Jill Underly, the union-backed candidate for state Superintendent of Public Instruction, has just made it easier for her supporters to help her campaign.
No, not an easier weblink for donations or convenient drop boxes for envelopes of union cash. Underly’s campaign just released the “B” footage any outside group would need to run an ad supporting their candidate.
It’s like being at the movies and watching coming attractions, only there’s no dialogue, no “in a world without school choice,” no “imagine a world with schools completely unaccountable to parents.” Just rough footage that you can’t share online and some really bad music.
The reason for putting this footage out on the internet is so third party groups can grab it for their own commercials without any “coordination” with Underly’s campaign. Like putting out bird seed in feeders that are oh-so convenient for the nice, picturesque deer in your backyard.
“What? I am not feeding the deer. I didn’t know hummingbirds don’t eat corn.”
And the unions will spend, spend, spend. To them, the Department of Public Instruction is as much theirs as the furniture at their Taj Mahal union headquarters on Nob Hill Road.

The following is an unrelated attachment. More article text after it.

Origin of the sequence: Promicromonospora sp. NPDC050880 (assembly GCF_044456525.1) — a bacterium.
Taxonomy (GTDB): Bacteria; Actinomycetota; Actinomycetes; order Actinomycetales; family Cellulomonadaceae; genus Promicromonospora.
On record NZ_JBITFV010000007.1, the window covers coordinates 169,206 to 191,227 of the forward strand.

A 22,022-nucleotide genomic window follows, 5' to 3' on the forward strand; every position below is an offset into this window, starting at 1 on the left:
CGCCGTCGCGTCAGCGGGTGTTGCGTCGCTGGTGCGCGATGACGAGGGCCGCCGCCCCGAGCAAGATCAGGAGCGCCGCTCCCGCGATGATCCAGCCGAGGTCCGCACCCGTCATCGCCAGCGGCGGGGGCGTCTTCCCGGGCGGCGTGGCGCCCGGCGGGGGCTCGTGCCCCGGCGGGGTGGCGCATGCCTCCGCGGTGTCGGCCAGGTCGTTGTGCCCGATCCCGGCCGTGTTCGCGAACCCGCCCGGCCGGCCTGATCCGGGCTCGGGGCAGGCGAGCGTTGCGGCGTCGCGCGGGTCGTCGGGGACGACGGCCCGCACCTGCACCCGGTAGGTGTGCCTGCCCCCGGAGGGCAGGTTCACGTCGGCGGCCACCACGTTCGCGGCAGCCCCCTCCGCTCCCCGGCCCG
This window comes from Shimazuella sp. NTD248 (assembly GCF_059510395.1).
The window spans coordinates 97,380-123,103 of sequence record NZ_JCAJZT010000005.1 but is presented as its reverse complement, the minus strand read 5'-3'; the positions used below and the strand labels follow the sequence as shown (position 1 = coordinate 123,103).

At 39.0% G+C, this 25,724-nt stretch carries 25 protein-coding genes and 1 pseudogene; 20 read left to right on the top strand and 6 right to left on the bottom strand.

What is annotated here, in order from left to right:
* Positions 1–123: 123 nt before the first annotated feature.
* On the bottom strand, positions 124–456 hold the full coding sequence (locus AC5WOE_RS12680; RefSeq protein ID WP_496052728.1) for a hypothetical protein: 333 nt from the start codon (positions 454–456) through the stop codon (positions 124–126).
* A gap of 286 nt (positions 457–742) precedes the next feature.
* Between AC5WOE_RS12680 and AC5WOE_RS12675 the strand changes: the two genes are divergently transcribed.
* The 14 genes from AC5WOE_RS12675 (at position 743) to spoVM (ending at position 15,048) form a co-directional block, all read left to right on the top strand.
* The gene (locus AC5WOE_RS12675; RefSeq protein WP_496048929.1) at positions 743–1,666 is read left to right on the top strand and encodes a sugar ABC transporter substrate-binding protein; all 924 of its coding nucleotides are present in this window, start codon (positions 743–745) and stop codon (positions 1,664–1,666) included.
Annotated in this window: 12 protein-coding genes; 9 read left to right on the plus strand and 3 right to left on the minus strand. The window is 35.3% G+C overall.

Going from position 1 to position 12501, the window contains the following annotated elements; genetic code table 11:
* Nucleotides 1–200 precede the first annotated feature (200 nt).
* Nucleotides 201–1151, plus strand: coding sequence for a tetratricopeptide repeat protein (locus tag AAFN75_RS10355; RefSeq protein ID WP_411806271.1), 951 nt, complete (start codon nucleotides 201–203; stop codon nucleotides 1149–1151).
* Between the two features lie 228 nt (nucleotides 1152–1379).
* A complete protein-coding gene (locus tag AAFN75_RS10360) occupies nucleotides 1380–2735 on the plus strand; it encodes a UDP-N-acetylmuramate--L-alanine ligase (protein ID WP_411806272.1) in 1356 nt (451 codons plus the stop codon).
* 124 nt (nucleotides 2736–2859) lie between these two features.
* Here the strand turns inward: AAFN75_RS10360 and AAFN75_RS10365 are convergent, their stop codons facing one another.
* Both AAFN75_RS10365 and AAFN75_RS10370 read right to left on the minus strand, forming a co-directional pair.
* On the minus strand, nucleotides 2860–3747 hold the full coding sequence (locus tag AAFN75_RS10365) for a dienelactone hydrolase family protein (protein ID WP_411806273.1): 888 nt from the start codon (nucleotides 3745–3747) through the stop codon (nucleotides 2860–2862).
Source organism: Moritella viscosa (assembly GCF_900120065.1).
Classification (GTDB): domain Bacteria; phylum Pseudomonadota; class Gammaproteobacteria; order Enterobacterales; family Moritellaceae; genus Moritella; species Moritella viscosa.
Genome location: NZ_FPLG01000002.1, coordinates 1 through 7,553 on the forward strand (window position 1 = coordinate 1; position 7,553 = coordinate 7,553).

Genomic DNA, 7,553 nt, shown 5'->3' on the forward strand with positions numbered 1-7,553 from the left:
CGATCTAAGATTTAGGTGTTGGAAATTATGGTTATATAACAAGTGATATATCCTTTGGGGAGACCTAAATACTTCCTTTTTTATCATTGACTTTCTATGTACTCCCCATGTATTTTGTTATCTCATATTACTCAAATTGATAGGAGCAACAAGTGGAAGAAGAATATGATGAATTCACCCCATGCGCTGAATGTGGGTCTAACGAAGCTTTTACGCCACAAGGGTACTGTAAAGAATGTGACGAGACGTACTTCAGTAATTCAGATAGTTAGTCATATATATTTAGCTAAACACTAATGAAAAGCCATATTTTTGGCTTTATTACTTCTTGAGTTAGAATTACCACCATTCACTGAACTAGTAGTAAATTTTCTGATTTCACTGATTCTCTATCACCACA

Here’s how this will work, using a formula perfected by former Sen. Russ “Campaign Finance Reform” Feingold.
The ads will run, and Underly will say, gee, I can’t tell other groups not to buy ads in this race because that would be against the law.
When you see more ads supporting Underly and attacking her opponent than you see commercials for male enhancement products, Underly will blame Republicans and school choice supporters.
“If they didn’t insist on making this race partisan…”
“If right-wing voucher groups weren’t spending so much money…”
This will prompt an editorial in the Wisconsin State Journal complaining about partisan spending in a non-partisan race, and the Milwaukee Journal Sentinel’s editorial page will wish that nobody (meaning conservatives) can spend money on politics that are subject to campaign spending limits.
Everyone on the left will be “shocked, shocked,” like Captain Louis Renault, at the outside spending on the race, and they’ll be swift to blame “Citizens United” even though none of them understand what that Supreme Court case was actually about.
But the ads are coming.